OK Ryan Moore, all is forgiven

Some weeks ago, we gave Ryan Moore plenty of stick for his ride aboard Sir John Lavery in a Group 2 at Leopardstown.
OK Ryan Moore, all is forgiven

Moore did just about everything wrong on the three-year-old, finding all the problems going, before switching out far too late and getting Sir John Lavery beaten into fourth place, less than a length behind the winner, David O’Meara’s Suedois.

The aftermath of that offering surprised me a little in that those who agreed with the sentiments expressed tended to stretch out the criticism even further and question whether Moore was actually as good as his massive reputation indicated.

Well, I had no such reservations, said so at the time, and on Saturday last at Ascot he showed just what he brings to the table with an awesome display on Order Of St George.

If anyone concludes there is an element of talking through the pocket here then they could not be more right.

Order Of St George was always a tight enough price to beat 12 rivals and you were never going to get rich backing him. You could, however, go bust!

In theory, he was a good thing, on the basis of clearly being the best horse in the race, but even more importantly was racing on a soft surface, which usually makes him well-nigh unbeatable.

Most of the marathon trip made for relaxing viewing, until Order Of St George began to struggle to close down the pair in front with over two furlongs to go.

Defeat looked inevitable, but somehow Moore cajoled and persuaded his partner to power forward and normal breathing, for us punters, only kicked in again about 50 yards from the post.

It was a masterclass from Moore and, suddenly, Sir John Lavery became just a distant memory! This was a terrific start to British Champions’ Day and it only got better.

The enjoyment was greatly enhanced by the brilliance of the television coverage by ITV. Their decision to go with a completely new team at the start of the year was questionable, but now looks entirely justified.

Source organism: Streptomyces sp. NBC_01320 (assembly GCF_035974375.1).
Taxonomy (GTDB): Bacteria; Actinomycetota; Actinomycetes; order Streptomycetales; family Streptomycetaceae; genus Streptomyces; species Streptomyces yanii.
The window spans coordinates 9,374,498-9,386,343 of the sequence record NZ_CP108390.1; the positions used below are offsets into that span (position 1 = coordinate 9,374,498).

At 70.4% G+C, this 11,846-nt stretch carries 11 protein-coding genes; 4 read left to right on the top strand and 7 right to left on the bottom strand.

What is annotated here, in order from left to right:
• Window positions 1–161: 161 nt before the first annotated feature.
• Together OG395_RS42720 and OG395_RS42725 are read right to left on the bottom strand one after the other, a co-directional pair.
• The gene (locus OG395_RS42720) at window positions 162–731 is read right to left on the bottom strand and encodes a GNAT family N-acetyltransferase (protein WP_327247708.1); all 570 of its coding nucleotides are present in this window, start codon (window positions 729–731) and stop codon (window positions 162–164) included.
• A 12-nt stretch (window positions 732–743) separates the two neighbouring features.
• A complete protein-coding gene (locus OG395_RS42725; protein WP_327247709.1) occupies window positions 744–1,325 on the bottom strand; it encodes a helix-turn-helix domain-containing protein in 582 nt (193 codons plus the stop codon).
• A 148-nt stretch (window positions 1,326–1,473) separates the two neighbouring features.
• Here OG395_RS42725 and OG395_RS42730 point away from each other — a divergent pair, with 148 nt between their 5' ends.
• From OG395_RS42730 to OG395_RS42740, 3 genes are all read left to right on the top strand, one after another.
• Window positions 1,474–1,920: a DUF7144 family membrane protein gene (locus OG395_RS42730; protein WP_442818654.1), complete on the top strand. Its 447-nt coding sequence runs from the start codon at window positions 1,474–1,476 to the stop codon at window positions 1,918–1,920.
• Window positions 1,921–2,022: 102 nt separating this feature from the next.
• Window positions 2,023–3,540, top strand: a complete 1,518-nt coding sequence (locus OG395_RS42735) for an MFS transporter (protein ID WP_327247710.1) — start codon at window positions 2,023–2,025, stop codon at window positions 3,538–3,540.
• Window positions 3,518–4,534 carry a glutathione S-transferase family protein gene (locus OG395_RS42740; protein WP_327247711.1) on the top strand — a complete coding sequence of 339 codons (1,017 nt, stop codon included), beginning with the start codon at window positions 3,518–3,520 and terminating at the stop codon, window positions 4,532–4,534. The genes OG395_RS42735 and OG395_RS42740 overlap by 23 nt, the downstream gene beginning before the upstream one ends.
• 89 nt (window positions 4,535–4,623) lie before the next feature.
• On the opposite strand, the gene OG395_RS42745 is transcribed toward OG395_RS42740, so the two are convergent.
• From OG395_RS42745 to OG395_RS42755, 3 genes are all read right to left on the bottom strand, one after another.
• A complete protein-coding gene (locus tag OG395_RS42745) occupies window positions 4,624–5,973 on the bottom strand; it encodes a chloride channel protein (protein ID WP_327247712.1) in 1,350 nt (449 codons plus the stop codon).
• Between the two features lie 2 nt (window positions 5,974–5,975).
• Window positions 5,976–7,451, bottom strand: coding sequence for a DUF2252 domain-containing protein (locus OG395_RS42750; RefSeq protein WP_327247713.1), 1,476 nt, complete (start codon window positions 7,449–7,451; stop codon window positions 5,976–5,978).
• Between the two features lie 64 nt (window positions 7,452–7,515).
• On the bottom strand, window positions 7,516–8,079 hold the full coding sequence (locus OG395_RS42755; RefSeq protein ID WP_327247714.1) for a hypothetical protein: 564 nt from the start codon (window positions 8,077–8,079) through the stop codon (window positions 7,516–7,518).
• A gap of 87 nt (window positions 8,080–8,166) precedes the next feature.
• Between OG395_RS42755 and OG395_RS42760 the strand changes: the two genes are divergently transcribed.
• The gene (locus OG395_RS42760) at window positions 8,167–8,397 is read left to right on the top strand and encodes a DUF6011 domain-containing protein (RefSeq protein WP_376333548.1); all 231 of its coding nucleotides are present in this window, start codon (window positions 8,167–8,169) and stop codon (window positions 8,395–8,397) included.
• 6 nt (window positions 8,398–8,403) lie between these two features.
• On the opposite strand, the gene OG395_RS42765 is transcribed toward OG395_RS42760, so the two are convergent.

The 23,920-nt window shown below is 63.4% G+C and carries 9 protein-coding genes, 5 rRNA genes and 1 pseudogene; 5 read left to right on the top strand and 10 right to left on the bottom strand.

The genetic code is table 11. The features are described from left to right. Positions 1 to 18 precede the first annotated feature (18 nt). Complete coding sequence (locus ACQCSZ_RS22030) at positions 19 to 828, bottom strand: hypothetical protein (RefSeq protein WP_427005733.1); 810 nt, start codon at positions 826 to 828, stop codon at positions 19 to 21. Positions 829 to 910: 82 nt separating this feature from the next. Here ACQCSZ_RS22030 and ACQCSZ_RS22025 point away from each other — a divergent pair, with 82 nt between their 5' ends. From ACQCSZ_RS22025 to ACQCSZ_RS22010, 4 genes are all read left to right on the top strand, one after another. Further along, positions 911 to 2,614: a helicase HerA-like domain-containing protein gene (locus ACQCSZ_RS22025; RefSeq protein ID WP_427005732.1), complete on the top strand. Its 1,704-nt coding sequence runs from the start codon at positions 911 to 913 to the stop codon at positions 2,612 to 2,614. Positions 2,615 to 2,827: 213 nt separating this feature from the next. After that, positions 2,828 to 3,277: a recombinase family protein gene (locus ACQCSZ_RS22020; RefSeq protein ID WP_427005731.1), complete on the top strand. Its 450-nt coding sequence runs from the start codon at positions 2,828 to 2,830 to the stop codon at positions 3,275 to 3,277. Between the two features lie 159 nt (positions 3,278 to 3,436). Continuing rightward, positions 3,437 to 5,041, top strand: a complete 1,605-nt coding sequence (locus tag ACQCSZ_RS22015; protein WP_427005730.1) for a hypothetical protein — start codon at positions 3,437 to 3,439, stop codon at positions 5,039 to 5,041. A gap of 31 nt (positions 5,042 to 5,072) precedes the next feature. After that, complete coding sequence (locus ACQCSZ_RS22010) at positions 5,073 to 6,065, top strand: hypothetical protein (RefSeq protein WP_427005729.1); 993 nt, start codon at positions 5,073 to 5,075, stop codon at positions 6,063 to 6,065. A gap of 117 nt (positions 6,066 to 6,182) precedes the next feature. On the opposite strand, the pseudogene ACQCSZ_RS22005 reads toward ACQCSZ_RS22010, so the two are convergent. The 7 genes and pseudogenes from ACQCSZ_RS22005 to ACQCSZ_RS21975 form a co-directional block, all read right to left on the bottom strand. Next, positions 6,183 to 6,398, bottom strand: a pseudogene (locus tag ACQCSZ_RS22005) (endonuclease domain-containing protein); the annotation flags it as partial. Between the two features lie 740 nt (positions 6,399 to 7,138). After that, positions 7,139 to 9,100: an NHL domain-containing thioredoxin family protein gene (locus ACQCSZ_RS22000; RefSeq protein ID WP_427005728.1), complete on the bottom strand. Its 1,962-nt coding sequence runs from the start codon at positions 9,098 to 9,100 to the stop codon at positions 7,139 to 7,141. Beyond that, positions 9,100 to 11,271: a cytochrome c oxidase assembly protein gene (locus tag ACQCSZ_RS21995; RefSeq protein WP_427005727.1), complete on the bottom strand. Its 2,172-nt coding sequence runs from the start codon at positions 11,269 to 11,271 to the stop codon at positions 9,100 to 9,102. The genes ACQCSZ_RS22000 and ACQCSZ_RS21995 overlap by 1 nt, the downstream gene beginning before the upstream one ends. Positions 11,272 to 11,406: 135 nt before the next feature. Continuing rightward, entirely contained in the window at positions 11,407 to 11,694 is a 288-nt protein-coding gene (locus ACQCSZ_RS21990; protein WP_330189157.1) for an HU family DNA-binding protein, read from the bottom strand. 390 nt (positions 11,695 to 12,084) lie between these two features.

This was superb television, bright and breezy, innovative and highly entertaining.

Unlike another organisation we could mention, there were no passengers.

Oli Bell even got Moore to be far more co-operative than normal, to be more open and talkative. Moore responded extremely well to Bell’s numerous intelligent questions.

Two horses who very much caught the eye at Leopardstown last Sunday were Dermot Weld’s Contingent and Aidan O’Brien’s Kenya.

Contingent topped up a fine weekend for her sire, Frankel, when landing some decent wagers in a one-mile maiden.

Frankel, of course, had his first Group 1 success in Europe when the quite brilliant Cracksman destroyed the opposition in the Champion Stakes at Ascot on Saturday.

In Contingent, Frankel has another potentially top-class offspring to represent him, because her Leopardstown display was a little bit out of the ordinary.

Drawn almost out on the road, 18 of 18, was a disastrous start for her, although in Pat Smullen she had the best in business in getting across.

She broke like a rocket, but, rather unusually for a maiden, was never able to get a good position and Smullen had to sit and suffer.

Contingent had to challenge wide into the straight and we waited for her to wilt, with the undoubted promise of better to come. She surged into the lead with more than a furlong to cover, though, and was a decisive winner at the line.

Contingent could be good, very good, and will keep Weld warm for the winter, on the back of an unsatisfactory campaign.

There was much to admire in Kenya, who took the Group 3 Killavullan Stakes, over an inadequate seven furlongs.

His length defeat of Ger Lyons’ McMunigal was nothing spectacular, but Kenya has a good attitude and is just a likeable colt.

Here are two more that have real possibilities of keeping us in the style to which we have become accustomed through the winter, namely Samcro and Shady Operator.

I don’t know about you, but Samcro blew this observer away when taking a modest maiden hurdle at Punchestown nine days ago.

You can argue that the triple bumper winner, who was a 1-5 shot to beat opposition numbering 21, did no more than was expected in scoring by 15 lengths.

Perhaps, but he gave the impression of being a thorough stayer, with a huge amount of speed, and that is surely the perfect combination.

Right now, until knowing better, I have him pencilled in as the most exciting young National Hunt horse in training.

Ten days ago, also at Punchestown, the Joseph O’Brien-trained Shady Operator caught the eye when runner-up behind Gordon Elliott’s hot-pot, Cracking Smart, in a two and a half-mile maiden hurdle.

I can’t say he was on my list of horses to follow, having previously scrambled to victory in a moderate bumper at Limerick in March.

Punchestown was only his second ever outing, but he stuck to his task in encouraging fashion to be beaten four lengths by what is probably a smart winner. It will be most surprising if Shady Operator cannot win a maiden hurdle-at least.

The biggest certainty of the weekend is that Aidan O’Brien will take his Group 1 tally for the season to at least 26 and set a new world record.

We went on and on about his Saxon Warrior here a week ago and today will find out if we were right, or simply waffling about a horse we obviously over-rated.

Saxon Warrior faces easily his stiffest test to date, in the Racing Post Trophy at Doncaster, and some of us will sleep soundly tonight should he sail through with flying colours.

Now Ryan, stay out of trouble.

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